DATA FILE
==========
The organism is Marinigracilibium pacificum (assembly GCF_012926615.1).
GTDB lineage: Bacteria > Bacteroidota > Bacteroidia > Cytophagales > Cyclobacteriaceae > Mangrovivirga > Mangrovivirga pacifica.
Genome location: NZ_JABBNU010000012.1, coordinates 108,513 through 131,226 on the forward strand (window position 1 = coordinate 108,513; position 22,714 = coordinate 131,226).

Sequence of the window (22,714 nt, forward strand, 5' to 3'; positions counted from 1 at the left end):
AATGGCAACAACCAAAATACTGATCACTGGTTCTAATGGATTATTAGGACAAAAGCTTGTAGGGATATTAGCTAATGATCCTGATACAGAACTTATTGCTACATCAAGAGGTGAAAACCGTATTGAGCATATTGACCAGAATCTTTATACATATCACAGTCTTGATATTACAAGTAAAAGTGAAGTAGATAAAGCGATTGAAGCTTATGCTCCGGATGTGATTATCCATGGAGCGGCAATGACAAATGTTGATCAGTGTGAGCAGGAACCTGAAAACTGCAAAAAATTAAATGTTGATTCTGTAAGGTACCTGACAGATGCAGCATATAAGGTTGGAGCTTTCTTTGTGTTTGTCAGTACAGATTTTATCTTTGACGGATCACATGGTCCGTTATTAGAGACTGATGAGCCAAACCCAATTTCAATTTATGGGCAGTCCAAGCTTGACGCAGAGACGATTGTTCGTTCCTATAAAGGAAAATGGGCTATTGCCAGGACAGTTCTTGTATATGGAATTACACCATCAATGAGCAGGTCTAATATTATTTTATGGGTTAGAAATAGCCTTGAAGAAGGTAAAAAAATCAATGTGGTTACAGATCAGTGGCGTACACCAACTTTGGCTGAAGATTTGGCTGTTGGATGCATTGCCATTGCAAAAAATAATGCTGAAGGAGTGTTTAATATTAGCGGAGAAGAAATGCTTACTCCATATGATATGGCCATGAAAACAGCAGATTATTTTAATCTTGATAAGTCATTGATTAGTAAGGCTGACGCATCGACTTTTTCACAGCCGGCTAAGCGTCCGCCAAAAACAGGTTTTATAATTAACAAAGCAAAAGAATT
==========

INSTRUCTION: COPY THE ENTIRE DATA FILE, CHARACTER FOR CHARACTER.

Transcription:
The organism is Marinigracilibium pacificum (assembly GCF_012926615.1).
GTDB lineage: Bacteria > Bacteroidota > Bacteroidia > Cytophagales > Cyclobacteriaceae > Mangrovivirga > Mangrovivirga pacifica.
Genome location: NZ_JABBNU010000012.1, coordinates 108,513 through 131,226 on the forward strand (window position 1 = coordinate 108,513; position 22,714 = coordinate 131,226).

Sequence of the window (22,714 nt, forward strand, 5' to 3'; positions counted from 1 at the left end):
AATGGCAACAACCAAAATACTGATCACTGGTTCTAATGGATTATTAGGACAAAAGCTTGTAGGGATATTAGCTAATGATCCTGATACAGAACTTATTGCTACATCAAGAGGTGAAAACCGTATTGAGCATATTGACCAGAATCTTTATACATATCACAGTCTTGATATTACAAGTAAAAGTGAAGTAGATAAAGCGATTGAAGCTTATGCTCCGGATGTGATTATCCATGGAGCGGCAATGACAAATGTTGATCAGTGTGAGCAGGAACCTGAAAACTGCAAAAAATTAAATGTTGATTCTGTAAGGTACCTGACAGATGCAGCATATAAGGTTGGAGCTTTCTTTGTGTTTGTCAGTACAGATTTTATCTTTGACGGATCACATGGTCCGTTATTAGAGACTGATGAGCCAAACCCAATTTCAATTTATGGGCAGTCCAAGCTTGACGCAGAGACGATTGTTCGTTCCTATAAAGGAAAATGGGCTATTGCCAGGACAGTTCTTGTATATGGAATTACACCATCAATGAGCAGGTCTAATATTATTTTATGGGTTAGAAATAGCCTTGAAGAAGGTAAAAAAATCAATGTGGTTACAGATCAGTGGCGTACACCAACTTTGGCTGAAGATTTGGCTGTTGGATGCATTGCCATTGCAAAAAATAATGCTGAAGGAGTGTTTAATATTAGCGGAGAAGAAATGCTTACTCCATATGATATGGCCATGAAAACAGCAGATTATTTTAATCTTGATAAGTCATTGATTAGTAAGGCTGACGCATCGACTTTTTCACAGCCGGCTAAGCGTCCGCCAAAAACAGGTTTTATAATTAACAAAGCAAAAGAATT